“Now if you’re somebody and you know, that you know, that you know that you’ve got this covered in your household by faith, and it crosses your heart of faith, well then don’t go do it.”
As news stories continued to circulate in response to the outbreak, a former parishioner, Amy Arden came forward to elaborate on the church’s position:
“There was a belief permeating throughout the church that there is only faith and fear,” Arden said. “If you were afraid of the illness enough to get vaccinated, it showed a lack of faith that God would protect and heal you.”
She went on to explain that a supervisor at the church’s nursery showed her how to opt out of a Texas law that requires most children to be immunized, and how she now regrets passing that lesson on to other parents. She even explained,
“I didn’t know a single mother who was vaccinating her children.”
While people have the right to forego vaccinations, most news outlets covering this story suggested that encouraging others to skip vaccinations can be dangerous and irresponsible. This is actually the promising part.
In the past, the media has sometimes sensationalized the vaccine conversation by pitting it as a “debate” between those who vaccinate and those who don’t. However, with every news report highlighting the benefit and safety of vaccines in relation to this outbreak, we witnessing a victory for science. The media wasn’t just reporting about a measles outbreak, but they were focusing on the concern that church leaders were persuading people not to vaccinate and doing so without any scientific evidence to support their claims.
We must realize that although the measles vaccine is one of the most highly effective vaccines we have, this is a disease that is extremely contagious. Studies show that 95 of every 100 children develop measles immunity after one MMR vaccine, and 99 of 100 children confer immunity after two shots recommended at ages 12-15 months and 4-6 years of age. But the virus can also remain active and contagious on infected surfaces for up to 2 hours, and therefore 90% of people who are not immune will become infected if they encounter the disease. This is important to keep in mind, because we’ve been here before.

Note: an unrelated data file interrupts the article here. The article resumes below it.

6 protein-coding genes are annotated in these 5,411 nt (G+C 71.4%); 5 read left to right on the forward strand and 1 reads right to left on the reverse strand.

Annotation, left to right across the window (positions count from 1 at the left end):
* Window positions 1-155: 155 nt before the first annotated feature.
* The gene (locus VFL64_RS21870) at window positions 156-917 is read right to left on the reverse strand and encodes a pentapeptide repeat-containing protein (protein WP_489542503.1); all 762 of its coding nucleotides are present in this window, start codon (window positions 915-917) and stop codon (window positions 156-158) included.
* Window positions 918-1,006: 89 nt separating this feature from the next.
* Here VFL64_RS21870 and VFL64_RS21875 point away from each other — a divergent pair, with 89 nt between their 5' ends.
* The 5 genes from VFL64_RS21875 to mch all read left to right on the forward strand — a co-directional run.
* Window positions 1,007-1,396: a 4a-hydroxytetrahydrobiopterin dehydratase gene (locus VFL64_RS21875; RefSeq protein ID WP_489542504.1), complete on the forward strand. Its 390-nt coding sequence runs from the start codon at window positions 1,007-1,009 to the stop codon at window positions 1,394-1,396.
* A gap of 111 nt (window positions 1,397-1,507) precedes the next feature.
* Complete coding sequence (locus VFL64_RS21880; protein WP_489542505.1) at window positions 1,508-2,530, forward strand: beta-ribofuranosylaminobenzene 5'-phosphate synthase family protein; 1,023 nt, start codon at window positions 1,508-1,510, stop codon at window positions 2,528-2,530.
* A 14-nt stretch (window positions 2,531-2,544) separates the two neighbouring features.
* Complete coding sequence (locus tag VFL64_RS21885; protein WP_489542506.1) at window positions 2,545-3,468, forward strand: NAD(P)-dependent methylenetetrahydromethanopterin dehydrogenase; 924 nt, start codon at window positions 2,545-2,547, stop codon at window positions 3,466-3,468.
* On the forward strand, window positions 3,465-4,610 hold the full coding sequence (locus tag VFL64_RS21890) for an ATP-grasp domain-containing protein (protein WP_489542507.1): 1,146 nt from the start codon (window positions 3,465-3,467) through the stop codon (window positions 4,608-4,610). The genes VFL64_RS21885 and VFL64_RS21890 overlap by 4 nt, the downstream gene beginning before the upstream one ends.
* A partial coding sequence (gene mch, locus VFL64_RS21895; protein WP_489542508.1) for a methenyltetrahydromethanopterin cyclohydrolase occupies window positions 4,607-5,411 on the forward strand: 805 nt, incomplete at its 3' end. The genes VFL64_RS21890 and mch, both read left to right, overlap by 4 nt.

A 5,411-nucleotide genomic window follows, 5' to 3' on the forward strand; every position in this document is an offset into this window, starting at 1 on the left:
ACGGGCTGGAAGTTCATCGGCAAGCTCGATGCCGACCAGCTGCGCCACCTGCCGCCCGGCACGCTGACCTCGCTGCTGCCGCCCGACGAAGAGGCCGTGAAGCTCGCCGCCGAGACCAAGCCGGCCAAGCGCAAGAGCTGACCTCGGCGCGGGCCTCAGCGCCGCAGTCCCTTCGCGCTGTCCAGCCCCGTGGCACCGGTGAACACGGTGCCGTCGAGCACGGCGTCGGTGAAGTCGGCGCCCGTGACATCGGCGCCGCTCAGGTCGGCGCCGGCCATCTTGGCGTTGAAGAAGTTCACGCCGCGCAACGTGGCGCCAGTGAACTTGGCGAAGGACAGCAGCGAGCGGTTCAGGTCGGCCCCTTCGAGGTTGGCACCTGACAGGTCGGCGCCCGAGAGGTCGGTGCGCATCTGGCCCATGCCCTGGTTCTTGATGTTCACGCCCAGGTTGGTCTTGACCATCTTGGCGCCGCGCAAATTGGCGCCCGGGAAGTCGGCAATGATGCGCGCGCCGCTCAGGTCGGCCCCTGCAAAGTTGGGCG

One of the most prominent immunization advocacy organizations in this country, Every Child By Two (ECBT), was founded in 1991 by Former First Lady Rosalynn Carter and Former First Lady of Arkansas Betty Bumpers in response to a measles epidemic that killed over 120 people, many of them children. By continuing to support strong immunization policies in this country, ECBT’s efforts over the years have been critical to reducing the spread of vaccine preventable diseases. But we mustn’t be complacent. Outbreaks like the one in Texas and many other states remind us of this.
You can stay informed on important immunization issues by signing up to receive information direct from Every Child By Two’s Vaccinate Your Baby campaign. By working together, we can do our part to ensure that children remain protected from dangerous, yet preventable, diseases.